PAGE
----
Expert digital photographers are raving about RAW images. Instead of setting their cameras to save their photos as JPEG or TIFF formatted...
Expert digital photographers are raving about RAW images.
Instead of setting their cameras to save their photos as JPEG or TIFF formatted files, they save them as RAW files.
Why? Because RAW images are uncompressed and unformatted — just the data captured by the image sensor and saved in the camera.
Most Read Stories
- Guns in stadiums? Trumpism making some noise in Olympia | Danny Westneat
- Sexless marriage worries husband | Dear Carolyn
- For $750, Seattle’s newest apartment is the size of a parking space
- Complete coverage: Sounders take down Toronto FC in PK's to capture first MLS Cup title
- First impressions: Sounders win first MLS Cup title in penalty-kick shootout
By comparison, the most commonly used JPEG format involves some processing of the image, including compression and loss of data.
Greater color depth
RAW images also have greater color depth, which means more colors and smoother gradation of tones.
For example, JPEG images have 8 bits per color channel, totaling 256 tones for each of the three RGB (red, green and blue light) color channels, while RAW images have 16 bits per color channel, totaling 4,096 tones for each color channel.
The main disadvantage of saving images in RAW is that files are much larger than JPEG files. A RAW image file is about the same size as the pixel count of the camera. In a 6-megapixel camera, for instance, a RAW file is about 6 megabytes.
By contrast, a JPEG file is 1 to 2 MB, and a TIFF file is about 18 MB.
Time is also an issue. Because the RAW file is so large, it takes longer (than a JPEG image) to save in the camera, so the delay between shots can be significantly longer.
Time is also an issue when transferring RAW images from the camera to a computer. Typically, it’s a two-step process to upload RAW images to the camera’s proprietary software for preliminary editing and conversion to TIFF or other format for further refinements.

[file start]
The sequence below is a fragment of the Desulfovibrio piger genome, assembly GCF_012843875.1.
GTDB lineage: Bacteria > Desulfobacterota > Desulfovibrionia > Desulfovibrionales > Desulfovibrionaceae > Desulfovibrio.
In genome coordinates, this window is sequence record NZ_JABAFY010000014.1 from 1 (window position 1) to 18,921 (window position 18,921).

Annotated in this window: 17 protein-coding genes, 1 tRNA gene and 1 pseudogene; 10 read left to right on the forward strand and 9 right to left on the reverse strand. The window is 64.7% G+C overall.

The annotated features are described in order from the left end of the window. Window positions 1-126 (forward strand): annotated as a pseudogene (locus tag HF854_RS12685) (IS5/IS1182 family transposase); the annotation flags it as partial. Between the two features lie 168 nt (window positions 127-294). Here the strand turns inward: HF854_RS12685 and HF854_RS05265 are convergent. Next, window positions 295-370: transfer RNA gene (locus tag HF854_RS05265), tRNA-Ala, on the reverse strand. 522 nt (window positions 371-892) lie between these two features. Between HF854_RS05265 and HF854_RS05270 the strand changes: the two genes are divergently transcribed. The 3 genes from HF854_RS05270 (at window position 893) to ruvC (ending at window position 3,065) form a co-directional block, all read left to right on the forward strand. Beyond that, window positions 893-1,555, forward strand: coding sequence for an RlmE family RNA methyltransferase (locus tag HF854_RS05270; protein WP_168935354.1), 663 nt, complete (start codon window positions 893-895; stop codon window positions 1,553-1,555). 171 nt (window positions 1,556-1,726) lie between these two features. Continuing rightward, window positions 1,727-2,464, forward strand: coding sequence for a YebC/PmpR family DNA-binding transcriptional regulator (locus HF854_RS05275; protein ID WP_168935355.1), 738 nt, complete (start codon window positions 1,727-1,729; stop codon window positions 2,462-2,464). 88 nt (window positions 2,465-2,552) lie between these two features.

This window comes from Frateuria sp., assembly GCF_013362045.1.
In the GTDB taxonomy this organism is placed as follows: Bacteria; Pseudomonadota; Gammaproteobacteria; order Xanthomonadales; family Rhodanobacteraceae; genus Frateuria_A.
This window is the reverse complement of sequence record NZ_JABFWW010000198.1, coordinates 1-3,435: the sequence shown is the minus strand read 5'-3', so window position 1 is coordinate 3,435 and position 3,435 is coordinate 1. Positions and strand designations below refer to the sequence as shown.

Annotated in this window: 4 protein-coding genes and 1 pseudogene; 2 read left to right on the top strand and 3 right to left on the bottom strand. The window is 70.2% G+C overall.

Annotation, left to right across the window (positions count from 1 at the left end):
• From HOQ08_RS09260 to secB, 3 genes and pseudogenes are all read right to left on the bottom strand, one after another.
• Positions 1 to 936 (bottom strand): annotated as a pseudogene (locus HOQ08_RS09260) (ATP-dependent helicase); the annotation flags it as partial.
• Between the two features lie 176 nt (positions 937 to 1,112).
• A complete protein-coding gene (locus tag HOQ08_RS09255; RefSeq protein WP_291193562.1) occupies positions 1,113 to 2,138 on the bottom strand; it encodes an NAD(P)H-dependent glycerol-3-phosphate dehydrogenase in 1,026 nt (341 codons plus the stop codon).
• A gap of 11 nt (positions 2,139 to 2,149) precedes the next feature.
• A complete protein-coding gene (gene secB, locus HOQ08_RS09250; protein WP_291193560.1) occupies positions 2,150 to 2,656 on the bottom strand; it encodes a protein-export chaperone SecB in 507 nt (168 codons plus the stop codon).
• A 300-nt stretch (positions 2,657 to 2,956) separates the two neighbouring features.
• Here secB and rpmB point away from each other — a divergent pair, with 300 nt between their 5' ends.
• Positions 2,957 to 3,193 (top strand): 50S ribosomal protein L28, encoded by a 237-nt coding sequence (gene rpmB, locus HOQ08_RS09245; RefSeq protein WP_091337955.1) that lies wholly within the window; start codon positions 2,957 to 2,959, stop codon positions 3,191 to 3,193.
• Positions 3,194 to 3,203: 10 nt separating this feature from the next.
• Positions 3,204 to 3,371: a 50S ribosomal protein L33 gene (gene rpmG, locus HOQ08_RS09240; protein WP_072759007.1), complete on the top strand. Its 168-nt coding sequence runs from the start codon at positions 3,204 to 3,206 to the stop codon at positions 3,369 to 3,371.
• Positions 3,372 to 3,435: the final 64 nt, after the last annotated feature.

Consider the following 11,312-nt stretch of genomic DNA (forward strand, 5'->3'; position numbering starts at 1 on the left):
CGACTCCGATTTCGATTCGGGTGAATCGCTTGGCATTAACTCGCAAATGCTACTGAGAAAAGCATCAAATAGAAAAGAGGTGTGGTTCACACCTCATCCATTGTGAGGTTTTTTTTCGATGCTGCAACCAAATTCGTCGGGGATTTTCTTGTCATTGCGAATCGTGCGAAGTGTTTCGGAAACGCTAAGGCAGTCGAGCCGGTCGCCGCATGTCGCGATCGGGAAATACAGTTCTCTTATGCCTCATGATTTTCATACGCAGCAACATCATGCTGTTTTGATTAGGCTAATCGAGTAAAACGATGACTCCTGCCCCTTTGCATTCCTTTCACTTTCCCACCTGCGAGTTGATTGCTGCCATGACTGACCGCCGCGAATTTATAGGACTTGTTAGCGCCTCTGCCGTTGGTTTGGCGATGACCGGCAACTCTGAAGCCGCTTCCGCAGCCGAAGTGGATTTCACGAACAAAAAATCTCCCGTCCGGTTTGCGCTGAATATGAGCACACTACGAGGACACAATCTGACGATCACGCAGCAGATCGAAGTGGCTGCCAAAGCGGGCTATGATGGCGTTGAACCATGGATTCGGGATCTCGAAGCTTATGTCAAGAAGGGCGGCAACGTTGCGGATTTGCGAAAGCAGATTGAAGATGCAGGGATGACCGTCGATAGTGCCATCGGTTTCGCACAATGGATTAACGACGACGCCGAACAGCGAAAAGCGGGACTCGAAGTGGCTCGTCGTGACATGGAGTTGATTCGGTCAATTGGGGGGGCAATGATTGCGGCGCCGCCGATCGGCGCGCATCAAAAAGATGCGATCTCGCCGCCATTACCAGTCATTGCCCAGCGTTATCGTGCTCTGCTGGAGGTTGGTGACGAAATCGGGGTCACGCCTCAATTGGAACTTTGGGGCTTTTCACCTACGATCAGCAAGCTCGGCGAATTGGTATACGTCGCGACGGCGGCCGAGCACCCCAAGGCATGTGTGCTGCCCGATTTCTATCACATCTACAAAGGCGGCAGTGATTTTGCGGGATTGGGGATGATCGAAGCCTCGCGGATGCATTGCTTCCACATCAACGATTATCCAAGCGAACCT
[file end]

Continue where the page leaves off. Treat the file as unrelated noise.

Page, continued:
Alternatively, Adobe Photoshop, Photoshop Elements 3 and iPhoto 5, for example, can import RAW images from some cameras, reducing the editing and conversion process to one step.
OK, I’m thinking, why not try it? I’ll save images in RAW, go through the editing and printing processes, then report back.
Maybe my experience will help you decide if you want to try it, too.
I switch the storage setting on the Olympus C-7000 compact camera I’m using from HQ (high-quality) JPEG to RAW, and instantly the warning about storage space rings true.
My 512 MB memory card, which can hold more than 400 images in HQ JPEG, can hold only 48 in RAW.
When I press the shutter, it takes at least 20 seconds to save before I can shoot the next picture.
An hour later, the card is full, and I’m eager to see the results.
At home, I connect the camera to the computer, open iPhoto, start to import the RAW images and quickly discover iPhoto can’t read the image files.
I check the user manual, Help menu and finally go to Apple’s support Web site to discover this camera isn’t on the list of compatible cameras (www.apple.com/macosx/upgrade/cameras.html).
So, I open Photoshop Elements and start to import the RAW images, but it also refuses.
Again, I end up at the support site, and again discover this good-quality 2004 camera is not on the compatibility list. (www.adobe.com/products/photoshop/cameraraw.html).
Now I’m frustrated and berating myself for assuming most popular cameras would be compatible.
Because I can’t use any of my installed photo software to import RAW, I install the Olympus software that came with the camera and import the images.
That works, but it does take time to learn new photo-editing software, and I’d much rather use familiar tools I know work well.
Later, using a camera on iPhoto’s RAW compatible list, I import the RAW images directly to iPhoto and edit them before converting to TIFF.
I convert to TIFF (rather than JPEG) because that format permits me to edit and save repeatedly without degrading the image.
I’m delighted by how much the RAW images (shot indoors) can be improved by using the exposure and sharpening tools.
However, iPhoto automatically saves the edited RAW images as JPEG files, so I have to export them to my hard drive as TIFF files then move them back into the iPhoto Library.
Next, I import another card full of photos to Elements, where I can do all the image processing and save the files in TIFF format in case I want to do more editing later.
Finally, I print some of the images. They look better than similar shots I’ve saved, edited and printed in HQ JPEG format.
Being able to correct underexposed shots and having a wider tonal range does make a difference.
If your camera can save in RAW and you don’t mind spending a little extra time to get better pictures, go ahead and try it.